Seth Lewis

Wade in the Water

Trusting God means acting on the knowledge that he knows what he’s talking about, even when his commands don’t make sense to me. Even before I see God’s provision. Even when provision looks impossible. Even when obedience is costly. Even if God doesn’t provide in the ways I think he should. Trusting God means being willing to get my feet wet, knowing that God’s promises will hold, and that in his own way, God’s hand will provide what is needed for the next step.

In 1998, Eva Cassidy recorded an old spiritual called “Wade in the water”. I was listening to her sing it in my car just recently:
Wade in the waterWade in the water, childrenWade in the waterGod’s gonna trouble the water
The lyrics are simple, but this water runs deep. As you’d expect from a spiritual, the reference is biblical. The rest of the song speaks of the children of Israel on the banks of the Jordan river, ready to cross into the promised land. In Joshua chapter 3, God tells the priests of Israel to carry the ark of the covenant, the symbol of his relationship with his people and presence with them, to the edge of the flooded river and stand in the water. They obeyed, and as soon as their feet got wet, God began to stop the flow of a mighty river and clear a path for his people to walk across on dry land.
Dry land—but the feet of the priests were still wet. They were wet because they had to “wade in the water” before God “troubled the water” for them. They had to obey before they saw the provision. They had to take a very literal step of faith into what was entirely impossible for them, trusting that God would keep his promise to take them across. It would have looked pretty silly for them to stand on the edge of the river if God never parted it. But he did.
The same dynamic plays out over and over again in the life of God’s people: we are often faced with situations where we must choose if we will trust God’s promises of provision, or turn away from where he is leading us in order to blaze our own path, by our own means. We like the sound of God’s promises for his children.
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The Stars Still Shine in the Daytime

Proximity is more important than size. It is more important than magnificence. You don’t have to be the biggest and shiniest in the universe to bring warmth and light to the people around you. You can be completely average, like our sun, and do the job quite well. You’ve just got to be close. 

All night long we can see the stars shining down on us, but have you ever considered the fact that they also shine down on us all day? It’s not like they adjust the brightness of their burning to our sleep cycles. They shine on, always the same, always contributing something to our light. The big difference for us is just that one local star who comes around every morning and shines so brightly that the light of all the other billions of stars in the universe can’t compete at all.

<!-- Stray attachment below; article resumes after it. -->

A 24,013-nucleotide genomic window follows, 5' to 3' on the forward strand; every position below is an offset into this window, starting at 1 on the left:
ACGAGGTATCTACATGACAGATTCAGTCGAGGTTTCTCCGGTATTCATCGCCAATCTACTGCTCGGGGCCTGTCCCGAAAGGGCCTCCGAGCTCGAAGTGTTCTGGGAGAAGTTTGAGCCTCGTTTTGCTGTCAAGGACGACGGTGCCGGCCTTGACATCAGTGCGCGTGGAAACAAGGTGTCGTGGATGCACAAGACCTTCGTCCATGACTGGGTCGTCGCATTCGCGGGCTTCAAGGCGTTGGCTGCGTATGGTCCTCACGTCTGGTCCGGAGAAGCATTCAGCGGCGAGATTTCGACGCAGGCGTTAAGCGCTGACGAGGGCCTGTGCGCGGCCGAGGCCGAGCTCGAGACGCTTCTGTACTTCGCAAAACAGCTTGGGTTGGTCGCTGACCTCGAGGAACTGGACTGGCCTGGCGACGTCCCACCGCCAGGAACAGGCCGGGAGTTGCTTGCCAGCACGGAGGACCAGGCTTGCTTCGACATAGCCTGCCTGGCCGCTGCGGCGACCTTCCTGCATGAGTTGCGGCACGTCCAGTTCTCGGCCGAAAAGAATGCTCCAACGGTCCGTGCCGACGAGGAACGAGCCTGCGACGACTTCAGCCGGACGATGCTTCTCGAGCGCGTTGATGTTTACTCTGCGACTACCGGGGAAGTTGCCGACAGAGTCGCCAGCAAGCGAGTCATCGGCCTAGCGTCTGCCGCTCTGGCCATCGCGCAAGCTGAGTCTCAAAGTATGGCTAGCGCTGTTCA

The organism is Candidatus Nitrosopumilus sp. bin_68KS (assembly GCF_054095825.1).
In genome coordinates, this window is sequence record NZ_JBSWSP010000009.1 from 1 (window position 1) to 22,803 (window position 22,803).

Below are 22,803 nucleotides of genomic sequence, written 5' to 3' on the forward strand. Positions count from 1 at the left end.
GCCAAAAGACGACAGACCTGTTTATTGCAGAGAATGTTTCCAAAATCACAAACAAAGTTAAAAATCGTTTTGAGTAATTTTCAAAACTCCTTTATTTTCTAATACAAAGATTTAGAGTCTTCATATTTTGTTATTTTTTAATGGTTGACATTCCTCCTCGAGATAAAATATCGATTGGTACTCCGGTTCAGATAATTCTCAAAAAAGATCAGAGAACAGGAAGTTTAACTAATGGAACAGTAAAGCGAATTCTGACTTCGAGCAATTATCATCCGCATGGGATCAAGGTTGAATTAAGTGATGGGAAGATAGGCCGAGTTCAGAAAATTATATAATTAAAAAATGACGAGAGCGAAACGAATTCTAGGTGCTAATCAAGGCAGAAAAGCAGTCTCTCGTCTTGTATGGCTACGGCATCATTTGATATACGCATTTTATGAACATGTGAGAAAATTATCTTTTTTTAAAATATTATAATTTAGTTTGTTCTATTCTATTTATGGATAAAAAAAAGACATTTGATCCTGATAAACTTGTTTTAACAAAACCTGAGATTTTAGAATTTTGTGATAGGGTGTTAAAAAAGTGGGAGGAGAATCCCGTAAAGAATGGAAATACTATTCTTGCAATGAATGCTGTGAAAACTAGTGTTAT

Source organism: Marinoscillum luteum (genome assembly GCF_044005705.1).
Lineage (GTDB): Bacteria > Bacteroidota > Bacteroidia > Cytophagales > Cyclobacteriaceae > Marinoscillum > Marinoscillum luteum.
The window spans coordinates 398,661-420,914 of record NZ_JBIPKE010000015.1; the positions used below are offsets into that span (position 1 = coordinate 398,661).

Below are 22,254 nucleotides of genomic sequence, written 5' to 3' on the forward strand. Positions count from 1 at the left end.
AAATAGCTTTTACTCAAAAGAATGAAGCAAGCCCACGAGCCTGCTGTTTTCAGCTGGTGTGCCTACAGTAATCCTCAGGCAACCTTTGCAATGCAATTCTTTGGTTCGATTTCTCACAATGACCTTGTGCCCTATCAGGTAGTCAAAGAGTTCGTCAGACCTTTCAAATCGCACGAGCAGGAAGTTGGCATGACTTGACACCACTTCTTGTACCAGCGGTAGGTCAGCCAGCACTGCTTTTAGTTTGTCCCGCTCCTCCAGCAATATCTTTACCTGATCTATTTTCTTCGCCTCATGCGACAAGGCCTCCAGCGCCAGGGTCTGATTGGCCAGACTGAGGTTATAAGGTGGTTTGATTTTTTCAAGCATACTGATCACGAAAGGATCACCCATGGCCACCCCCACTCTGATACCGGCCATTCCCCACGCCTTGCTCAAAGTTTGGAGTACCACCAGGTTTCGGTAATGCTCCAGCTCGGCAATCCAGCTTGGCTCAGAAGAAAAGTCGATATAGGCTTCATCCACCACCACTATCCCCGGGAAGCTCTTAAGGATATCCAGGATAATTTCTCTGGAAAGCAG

Our sun is not a large star, as stars go. It’s bigger than some, but there are a lot of stars far bigger than it is—some of them more than 100 times bigger. But those super-massive balls of burning light only look like tiny pinpricks in the sky to us, and they are easily drowned out by our average little local fireball whenever he comes around. It’s not the size of the star that matters most, from our perspective: It’s the proximity. Those huge suns really are huge, but they are too far away to keep us warm. They are too distant to pull us in and shape our calendars and seasons, too far removed to fill the face of our moon with reflected light at night.
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How to Never Burn Out

We’ll serve better and longer if we recognise the reality of our limits and live within them. But God gave us this life for a reason—not to be hoarded and protected at all costs, but to be shared generously in the pattern of our Saviour. So tend the fire with wisdom and care. Take reasonable precautions against burning out. 

Have you noticed that people aren’t quite the same after the pandemic? Apparently, humans beings can’t just pause most of their normal life activities for two years and then suddenly switch it all back on again without any difficulties. There are difficulties. People are generally more tired doing the same things, which makes them less willing to commit to the same number of things, which leaves some things undone, or at least struggling to get done. This seems to be especially true for voluntary activities like the local committees and clubs and churches that hold communities together and serve the needy and vulnerable. Serving others in these ways takes time and energy; resources that are already being demanded by commitments we can’t get out of, so often the easiest option is to cut the voluntary activities out. It makes sense. We only have so much to give. If we’re not careful, we’ll burn out. But I know a way to keep that from happening.
Here’s solution that will keep you from ever burning out in your service for others: don’t light the fire in the first place.
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